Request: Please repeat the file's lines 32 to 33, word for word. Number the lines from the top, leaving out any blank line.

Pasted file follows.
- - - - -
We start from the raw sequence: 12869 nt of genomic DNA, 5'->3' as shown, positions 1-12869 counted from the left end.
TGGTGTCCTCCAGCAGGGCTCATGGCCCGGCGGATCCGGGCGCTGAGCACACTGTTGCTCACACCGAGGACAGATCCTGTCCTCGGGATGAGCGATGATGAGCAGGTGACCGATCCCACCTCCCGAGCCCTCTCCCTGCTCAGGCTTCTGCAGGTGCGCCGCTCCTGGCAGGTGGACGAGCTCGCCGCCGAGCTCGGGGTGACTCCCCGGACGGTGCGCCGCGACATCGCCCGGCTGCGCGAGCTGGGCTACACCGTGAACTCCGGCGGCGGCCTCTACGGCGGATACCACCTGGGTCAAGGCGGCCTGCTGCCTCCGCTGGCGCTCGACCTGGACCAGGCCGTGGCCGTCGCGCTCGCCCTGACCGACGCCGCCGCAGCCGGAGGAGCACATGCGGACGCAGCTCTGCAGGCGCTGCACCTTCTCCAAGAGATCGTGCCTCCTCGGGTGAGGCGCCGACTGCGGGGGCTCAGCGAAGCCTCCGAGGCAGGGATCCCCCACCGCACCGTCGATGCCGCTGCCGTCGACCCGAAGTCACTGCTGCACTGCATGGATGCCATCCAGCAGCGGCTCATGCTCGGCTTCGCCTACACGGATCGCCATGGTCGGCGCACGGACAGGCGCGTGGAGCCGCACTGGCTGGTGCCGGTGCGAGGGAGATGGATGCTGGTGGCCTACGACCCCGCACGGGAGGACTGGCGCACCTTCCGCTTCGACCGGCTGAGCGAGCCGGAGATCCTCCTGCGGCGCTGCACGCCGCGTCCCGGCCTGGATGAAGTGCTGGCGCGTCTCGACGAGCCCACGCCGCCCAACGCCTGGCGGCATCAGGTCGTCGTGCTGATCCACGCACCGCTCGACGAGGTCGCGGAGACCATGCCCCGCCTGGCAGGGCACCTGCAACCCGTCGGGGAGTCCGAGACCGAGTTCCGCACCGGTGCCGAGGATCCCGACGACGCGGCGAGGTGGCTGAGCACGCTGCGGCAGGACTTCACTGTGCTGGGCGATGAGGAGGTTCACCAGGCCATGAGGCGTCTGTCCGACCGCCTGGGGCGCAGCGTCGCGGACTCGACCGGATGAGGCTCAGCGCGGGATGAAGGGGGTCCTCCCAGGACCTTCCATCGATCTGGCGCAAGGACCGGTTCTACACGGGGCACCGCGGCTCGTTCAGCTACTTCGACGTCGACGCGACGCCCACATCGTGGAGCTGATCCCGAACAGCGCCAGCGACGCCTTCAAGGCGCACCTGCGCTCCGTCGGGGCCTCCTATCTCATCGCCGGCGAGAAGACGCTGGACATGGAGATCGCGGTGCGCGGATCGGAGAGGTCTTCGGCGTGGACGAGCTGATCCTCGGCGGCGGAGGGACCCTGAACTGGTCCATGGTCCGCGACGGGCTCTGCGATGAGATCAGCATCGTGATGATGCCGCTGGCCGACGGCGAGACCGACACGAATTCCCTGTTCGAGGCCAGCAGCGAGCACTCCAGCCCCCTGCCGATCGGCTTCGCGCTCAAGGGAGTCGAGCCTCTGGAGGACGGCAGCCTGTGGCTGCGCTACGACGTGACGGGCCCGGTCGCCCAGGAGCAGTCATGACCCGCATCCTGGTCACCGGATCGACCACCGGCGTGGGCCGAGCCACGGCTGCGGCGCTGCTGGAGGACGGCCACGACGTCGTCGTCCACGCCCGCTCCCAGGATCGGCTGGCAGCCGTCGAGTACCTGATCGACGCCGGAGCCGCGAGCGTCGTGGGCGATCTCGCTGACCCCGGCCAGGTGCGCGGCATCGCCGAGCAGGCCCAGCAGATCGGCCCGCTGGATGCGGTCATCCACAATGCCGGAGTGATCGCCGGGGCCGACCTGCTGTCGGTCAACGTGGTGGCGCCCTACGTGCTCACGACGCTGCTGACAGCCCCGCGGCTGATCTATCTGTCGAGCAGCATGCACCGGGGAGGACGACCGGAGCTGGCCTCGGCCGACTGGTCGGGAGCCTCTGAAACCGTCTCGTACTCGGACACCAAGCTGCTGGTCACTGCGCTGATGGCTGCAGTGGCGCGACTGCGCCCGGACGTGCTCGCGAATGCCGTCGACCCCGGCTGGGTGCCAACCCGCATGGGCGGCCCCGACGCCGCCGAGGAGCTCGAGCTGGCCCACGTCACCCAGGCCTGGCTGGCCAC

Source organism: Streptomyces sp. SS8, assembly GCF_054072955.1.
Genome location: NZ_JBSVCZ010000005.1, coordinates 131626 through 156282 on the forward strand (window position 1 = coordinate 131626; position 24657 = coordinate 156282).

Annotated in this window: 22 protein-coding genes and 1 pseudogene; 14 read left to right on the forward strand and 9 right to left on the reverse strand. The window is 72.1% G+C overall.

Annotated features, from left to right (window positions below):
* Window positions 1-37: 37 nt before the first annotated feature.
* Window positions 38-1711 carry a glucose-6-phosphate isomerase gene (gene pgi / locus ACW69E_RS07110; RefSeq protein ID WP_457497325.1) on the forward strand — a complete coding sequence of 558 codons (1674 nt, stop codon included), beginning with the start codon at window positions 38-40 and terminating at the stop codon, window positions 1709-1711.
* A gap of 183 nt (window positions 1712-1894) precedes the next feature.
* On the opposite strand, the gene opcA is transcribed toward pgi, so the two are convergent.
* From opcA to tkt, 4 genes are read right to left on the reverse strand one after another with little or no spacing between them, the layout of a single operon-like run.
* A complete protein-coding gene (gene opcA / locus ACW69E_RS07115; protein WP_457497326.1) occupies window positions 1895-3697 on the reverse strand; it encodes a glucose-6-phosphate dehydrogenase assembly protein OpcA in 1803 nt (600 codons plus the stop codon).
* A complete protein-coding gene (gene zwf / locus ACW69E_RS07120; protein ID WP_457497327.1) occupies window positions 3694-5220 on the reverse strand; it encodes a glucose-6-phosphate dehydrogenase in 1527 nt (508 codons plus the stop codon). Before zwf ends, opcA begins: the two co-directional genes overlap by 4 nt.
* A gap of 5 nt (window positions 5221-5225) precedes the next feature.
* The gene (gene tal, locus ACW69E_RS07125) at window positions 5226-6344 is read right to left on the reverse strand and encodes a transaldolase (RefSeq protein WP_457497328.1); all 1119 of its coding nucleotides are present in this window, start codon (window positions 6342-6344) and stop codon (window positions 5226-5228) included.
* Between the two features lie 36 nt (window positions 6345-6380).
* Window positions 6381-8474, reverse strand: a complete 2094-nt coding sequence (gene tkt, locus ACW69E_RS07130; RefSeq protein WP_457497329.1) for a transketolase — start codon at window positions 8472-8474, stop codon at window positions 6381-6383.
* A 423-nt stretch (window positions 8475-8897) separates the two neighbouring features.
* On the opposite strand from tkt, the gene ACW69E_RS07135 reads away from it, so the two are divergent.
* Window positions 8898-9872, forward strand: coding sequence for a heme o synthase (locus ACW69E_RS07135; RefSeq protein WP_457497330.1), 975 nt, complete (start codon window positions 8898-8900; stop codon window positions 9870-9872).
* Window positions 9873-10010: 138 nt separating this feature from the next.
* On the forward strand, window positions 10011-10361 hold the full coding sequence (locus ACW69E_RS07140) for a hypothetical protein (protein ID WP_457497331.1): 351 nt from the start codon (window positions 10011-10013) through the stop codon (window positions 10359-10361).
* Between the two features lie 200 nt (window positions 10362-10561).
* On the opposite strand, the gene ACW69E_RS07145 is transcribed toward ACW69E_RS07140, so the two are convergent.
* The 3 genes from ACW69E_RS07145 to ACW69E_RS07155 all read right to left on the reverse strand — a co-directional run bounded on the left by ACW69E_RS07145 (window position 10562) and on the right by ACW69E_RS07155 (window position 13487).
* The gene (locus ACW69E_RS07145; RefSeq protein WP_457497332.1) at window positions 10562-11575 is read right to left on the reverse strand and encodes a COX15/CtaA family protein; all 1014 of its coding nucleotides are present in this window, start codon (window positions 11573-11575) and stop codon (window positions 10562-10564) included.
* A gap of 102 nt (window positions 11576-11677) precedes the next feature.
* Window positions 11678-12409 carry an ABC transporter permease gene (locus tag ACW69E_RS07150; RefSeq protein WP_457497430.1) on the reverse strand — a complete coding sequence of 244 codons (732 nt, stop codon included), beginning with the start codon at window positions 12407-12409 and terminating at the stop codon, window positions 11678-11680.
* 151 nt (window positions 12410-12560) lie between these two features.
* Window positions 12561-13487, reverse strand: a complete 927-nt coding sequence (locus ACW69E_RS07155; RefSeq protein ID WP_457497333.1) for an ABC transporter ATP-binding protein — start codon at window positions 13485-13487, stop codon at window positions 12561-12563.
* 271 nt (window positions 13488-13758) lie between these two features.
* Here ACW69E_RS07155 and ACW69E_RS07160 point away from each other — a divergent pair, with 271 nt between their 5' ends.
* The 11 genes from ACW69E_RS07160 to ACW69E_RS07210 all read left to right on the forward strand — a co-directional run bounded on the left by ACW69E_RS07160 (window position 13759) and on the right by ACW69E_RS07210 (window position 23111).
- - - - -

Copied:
* Here ACW69E_RS07155 and ACW69E_RS07160 point away from each other — a divergent pair, with 271 nt between their 5' ends.
* The 11 genes from ACW69E_RS07160 to ACW69E_RS07210 all read left to right on the forward strand — a co-directional run bounded on the left by ACW69E_RS07160 (window position 13759) and on the right by ACW69E_RS07210 (window position 23111).